UCLA Study Finds High Rates of HIV Discrimination in Health Care

  1. ucla study finds high rates of hiv discrimination in health care

    one-fourth to one-half of skilled nursing facilities, obstetricians, and cosmetic surgeons in la county deny treatment to hiv-positive patients

    los angeles, california-- january 29, 2007-- the williams institute on sexual orientation law and public policy released a study today showing surprisingly high rates of hiv discrimination by health care providers in los angeles county. the study reports findings from three "testing" studies of skilled nursing facilities, obstetricians, and cosmetic surgeons conducted between 2003 and 2005.

    overall, 56% of skilled nursing facilities, 47% of obstetricians, and 26% of plastic and cosmetic surgeons in los angeles county would not accept hiv-positive patients for services commonly offered to hiv-negative patients. for example, when asked if he accepted hiv-positive patients, one health care worker responded, "we try not to.i'm just trying to be honest."

    "the large number of health care providers who would readily admit that they would not treat hiv-positive patients is surprising," said brad sears, executive director at the williams institute and author of the study. "their responses indicate a broad lack of knowledge about the laws prohibiting such discrimination."

    "while the united states has made great advances during the past decade in treating hiv-disease, this study shows that we lag behind in eradicating hiv-discrimination," said lee badgett, williams institute research director.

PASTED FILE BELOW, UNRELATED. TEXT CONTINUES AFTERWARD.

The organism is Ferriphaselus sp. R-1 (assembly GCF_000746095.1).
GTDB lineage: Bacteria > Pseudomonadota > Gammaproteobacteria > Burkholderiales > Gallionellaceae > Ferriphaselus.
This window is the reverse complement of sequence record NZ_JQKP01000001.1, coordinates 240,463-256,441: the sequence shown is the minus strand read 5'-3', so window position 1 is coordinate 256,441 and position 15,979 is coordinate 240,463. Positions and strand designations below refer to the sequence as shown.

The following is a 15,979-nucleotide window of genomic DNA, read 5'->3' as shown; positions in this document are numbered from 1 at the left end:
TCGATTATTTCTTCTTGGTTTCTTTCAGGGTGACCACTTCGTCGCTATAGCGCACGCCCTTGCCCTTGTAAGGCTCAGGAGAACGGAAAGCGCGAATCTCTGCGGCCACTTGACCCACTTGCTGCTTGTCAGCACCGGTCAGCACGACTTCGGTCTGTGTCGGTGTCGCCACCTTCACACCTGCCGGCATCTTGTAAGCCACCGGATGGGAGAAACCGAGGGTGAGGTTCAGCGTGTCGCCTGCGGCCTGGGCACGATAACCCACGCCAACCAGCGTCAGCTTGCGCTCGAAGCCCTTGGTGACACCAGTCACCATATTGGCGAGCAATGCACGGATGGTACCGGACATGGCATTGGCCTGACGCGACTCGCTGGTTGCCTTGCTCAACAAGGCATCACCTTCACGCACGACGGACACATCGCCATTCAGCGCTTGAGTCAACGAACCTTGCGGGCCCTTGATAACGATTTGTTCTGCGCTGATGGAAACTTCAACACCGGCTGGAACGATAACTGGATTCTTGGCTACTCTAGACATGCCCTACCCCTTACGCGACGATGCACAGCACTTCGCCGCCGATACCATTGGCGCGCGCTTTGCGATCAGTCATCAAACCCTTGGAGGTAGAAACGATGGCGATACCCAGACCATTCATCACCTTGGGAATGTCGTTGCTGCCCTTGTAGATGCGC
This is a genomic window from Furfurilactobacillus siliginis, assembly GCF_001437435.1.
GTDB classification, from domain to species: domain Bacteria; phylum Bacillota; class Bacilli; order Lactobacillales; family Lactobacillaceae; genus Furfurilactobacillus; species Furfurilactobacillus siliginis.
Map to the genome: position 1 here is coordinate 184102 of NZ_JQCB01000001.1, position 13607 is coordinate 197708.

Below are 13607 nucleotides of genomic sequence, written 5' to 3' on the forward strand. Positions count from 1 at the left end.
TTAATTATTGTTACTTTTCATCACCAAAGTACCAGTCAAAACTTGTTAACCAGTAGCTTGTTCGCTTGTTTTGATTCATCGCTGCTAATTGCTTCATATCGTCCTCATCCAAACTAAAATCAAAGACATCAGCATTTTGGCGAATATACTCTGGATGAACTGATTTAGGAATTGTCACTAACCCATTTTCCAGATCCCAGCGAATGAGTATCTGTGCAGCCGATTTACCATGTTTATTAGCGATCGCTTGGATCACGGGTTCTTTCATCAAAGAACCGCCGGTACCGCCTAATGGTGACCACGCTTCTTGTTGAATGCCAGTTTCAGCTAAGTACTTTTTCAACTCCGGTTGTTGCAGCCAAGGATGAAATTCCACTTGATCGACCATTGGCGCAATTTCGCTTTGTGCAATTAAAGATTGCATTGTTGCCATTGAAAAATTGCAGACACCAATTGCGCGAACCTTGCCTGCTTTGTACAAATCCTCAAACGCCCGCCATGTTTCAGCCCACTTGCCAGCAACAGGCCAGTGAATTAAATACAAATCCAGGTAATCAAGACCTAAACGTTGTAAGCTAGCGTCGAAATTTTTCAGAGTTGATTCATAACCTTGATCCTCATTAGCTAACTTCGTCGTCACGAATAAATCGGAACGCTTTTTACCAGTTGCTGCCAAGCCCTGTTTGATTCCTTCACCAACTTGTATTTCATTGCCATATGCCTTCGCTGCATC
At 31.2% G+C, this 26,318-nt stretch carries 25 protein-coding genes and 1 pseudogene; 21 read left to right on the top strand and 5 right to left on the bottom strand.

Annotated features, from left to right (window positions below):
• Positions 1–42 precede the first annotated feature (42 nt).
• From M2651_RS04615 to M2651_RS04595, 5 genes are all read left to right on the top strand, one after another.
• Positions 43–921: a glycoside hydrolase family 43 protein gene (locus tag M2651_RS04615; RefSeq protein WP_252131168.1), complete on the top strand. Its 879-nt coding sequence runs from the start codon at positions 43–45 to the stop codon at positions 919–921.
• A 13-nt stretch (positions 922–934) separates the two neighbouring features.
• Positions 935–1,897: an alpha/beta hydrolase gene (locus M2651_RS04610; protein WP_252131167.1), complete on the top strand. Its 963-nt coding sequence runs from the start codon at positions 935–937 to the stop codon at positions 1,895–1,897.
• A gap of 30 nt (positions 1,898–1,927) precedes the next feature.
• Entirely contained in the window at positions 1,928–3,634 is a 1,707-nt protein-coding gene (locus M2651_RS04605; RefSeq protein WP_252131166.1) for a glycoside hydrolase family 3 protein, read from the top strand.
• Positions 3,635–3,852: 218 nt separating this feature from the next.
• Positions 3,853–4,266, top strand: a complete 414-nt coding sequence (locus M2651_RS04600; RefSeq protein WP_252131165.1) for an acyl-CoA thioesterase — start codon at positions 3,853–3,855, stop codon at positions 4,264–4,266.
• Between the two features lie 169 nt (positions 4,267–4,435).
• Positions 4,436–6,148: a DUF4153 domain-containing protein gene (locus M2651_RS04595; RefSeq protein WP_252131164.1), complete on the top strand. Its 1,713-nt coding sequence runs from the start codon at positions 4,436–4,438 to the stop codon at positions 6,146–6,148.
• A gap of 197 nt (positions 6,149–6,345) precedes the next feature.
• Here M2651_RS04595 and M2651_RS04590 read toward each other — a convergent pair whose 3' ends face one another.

the new report is consistent with studies from the mid-1990s showing high levels of hiv-discrimination by dentists and other health care providers. since the late 1990s, very few studies have been done to measure hiv-discrimination in health care.

    the studies were conducted by trained "testers," 3rd-year ucla law students posing as either hiv-positive patients or as employees of organizations working with such patients. using a script, the testers called the offices of local health care providers and asked if they would accept hiv-positive patients. the testers then recorded and coded the responses.

    the three types of health care providers included in the study were chosen based on current medical needs of persons living with hiv/aids, including nursing care as the hiv-population ages, cosmetic surgery to address the impact of facial wasting, and prenatal care for women living with hiv/aids. the study focused on determining the percentage of providers in each area who had a blanket policy of refusing services to people with hiv/aids.